Determination of suitability for pre-RP administration evaluation and management (E&M) charges
Our nuclear medicine physician wants to charge a consult when they meet with a new patient before performing therapy using an intravenous delivery of the radiopharmaceutical. They state that they have to see the patient and review their labs and make sure that the plan of care from oncology is something that the patient is able to withstand. Sometimes after the review of this information, they will change the plan of care.
I’m not sure if this visit is something that would be included with the administration of the therapy (I’m thinking the CPT® would be 79101?) Do you have any input on whether a consult would be something that would be medically necessary for them to provide the treatment? They think it is medically necessary to meet with the patient and review all of their labs before approving their therapy. Our provider stated they had spent 40 minutes with the patient they saw yesterday. To me, I would think this would be included with the therapy, but I don’t find anything in writing that I can point to.
CPT code 79101 is the appropriate code for this type of treatment.
The code and full description are as follows:
79101 Radiopharmaceutical therapy, by intravenous administration
According to information from the SNMMI, therapeutic nuclear medicine procedures do not include the decision to treat, and if a physician is involved in that they may bill an E/M service if appropriately documented.
On the other hand, Medicare says 79101 has an indicator of XXX:
“Procedures with a global surgery indicator of “XXX” are not covered by these rules. Many of these “XXX” procedures are performed by physicians and have inherent pre-procedure, intra-procedure, and post-procedure work usually performed each time the procedure is completed. This work shall not be reported as a separate E&M code. Other “XXX” procedures are not usually performed by a physician and have no physician work relative value units associated with them. A physician shall not report a separate E&M code with these procedures for the supervision of others performing the procedure or for the interpretation of the procedure. With most “XXX” procedures, the physician may, however, perform a significant and separately identifiable E&M service that is above and beyond the usual pre- and post-operative work of the procedure on the same date of service which may be reported by appending modifier 25 to the E&M code. This E&M service may be related to the same diagnosis necessitating performance of the “XXX” procedure but cannot include any work inherent in the “XXX” procedure, supervision of others performing the “XXX” procedure, or time for interpreting the result of the “XXX” procedure.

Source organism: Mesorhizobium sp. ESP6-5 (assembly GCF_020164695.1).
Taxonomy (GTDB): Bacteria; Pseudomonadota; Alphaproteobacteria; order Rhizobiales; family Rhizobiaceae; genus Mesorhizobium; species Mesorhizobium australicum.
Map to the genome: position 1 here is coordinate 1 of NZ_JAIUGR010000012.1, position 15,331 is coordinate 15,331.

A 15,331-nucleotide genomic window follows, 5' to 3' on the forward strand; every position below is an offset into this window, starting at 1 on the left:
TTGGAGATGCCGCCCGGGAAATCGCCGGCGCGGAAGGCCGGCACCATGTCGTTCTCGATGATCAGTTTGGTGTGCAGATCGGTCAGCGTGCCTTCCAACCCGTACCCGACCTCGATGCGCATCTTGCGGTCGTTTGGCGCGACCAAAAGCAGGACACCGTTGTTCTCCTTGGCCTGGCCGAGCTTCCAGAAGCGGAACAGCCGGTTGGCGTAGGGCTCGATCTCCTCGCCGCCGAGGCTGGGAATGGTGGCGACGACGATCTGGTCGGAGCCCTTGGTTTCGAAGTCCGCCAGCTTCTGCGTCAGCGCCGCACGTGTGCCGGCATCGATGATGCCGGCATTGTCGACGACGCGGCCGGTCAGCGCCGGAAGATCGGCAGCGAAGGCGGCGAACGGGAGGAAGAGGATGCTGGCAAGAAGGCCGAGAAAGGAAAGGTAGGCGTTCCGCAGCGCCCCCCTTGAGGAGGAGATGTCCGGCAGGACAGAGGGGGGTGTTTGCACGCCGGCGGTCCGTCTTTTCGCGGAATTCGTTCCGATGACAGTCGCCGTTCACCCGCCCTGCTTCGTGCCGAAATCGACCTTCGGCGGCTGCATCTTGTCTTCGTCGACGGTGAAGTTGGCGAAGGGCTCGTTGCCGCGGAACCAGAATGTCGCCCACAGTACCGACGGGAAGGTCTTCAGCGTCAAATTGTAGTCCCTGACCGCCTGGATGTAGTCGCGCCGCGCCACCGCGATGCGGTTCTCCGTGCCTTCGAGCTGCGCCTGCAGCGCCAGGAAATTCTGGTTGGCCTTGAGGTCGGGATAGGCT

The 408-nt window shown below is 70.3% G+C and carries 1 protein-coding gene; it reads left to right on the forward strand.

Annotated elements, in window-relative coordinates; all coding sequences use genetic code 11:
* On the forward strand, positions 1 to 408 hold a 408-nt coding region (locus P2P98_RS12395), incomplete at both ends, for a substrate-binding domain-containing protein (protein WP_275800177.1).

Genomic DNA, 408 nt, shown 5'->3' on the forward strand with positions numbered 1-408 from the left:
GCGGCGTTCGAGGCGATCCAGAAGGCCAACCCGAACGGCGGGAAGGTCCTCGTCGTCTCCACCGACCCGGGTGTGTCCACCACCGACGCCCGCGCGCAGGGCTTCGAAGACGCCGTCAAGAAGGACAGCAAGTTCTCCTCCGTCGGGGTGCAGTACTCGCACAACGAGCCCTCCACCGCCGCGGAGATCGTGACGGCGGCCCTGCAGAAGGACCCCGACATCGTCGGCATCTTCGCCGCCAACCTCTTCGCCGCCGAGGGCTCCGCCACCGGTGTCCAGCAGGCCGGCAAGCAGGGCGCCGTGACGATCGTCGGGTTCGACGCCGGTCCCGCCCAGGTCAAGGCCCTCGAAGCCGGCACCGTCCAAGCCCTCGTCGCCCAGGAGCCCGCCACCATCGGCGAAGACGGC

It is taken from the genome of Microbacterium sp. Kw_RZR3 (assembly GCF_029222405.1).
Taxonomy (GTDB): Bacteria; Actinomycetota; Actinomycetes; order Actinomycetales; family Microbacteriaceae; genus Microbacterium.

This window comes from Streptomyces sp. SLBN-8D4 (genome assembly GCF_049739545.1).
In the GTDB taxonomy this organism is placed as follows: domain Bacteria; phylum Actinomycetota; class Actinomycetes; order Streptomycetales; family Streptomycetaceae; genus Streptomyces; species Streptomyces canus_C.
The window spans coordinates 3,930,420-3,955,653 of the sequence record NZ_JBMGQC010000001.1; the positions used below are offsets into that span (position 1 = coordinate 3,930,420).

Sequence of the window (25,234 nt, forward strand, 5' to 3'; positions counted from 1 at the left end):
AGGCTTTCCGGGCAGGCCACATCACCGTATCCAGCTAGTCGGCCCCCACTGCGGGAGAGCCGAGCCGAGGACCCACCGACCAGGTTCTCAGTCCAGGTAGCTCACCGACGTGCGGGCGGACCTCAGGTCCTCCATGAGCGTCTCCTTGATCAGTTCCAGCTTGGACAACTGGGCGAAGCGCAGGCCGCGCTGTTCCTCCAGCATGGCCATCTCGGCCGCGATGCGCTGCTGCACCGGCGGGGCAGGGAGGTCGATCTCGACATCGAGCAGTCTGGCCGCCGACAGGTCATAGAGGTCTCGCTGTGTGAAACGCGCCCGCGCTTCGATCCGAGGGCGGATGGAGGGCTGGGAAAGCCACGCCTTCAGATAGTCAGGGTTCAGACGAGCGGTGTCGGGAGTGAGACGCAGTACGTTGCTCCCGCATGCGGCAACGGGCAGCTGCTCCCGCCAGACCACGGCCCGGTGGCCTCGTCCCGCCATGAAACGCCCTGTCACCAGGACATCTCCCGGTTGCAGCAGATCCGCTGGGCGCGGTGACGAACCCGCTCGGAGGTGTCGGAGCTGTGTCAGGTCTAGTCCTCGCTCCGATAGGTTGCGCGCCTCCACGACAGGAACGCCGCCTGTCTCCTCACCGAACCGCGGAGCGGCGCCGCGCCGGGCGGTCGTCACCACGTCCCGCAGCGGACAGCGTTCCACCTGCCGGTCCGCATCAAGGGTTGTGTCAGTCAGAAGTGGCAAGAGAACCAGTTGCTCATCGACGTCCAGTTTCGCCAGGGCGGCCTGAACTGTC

When physician interaction with a patient is necessary to accomplish a radiographic procedure, typically occurring in invasive or interventional radiology, the interaction generally involves limited pertinent historical inquiry about reasons for the examination, the presence of allergies, acquisition of informed consent, discussion of follow-up, and the review of the medical record. In this setting, a separate E&M service is not reported. As a rule, if the medical decision making that evolves from the procurement of the information from the patient is limited to whether or not the procedure should be performed, whether comorbidity may impact the procedure, or involves discussion and education with the patient, an E&M code is not reported separately. If a significant, separately identifiable service is rendered, involving taking a history, performing an exam, and making medical decisions distinct from the procedure, the appropriate E&M service may be reported.”
Ultimately, it depends on the physician’s determination of what is separately identifiable.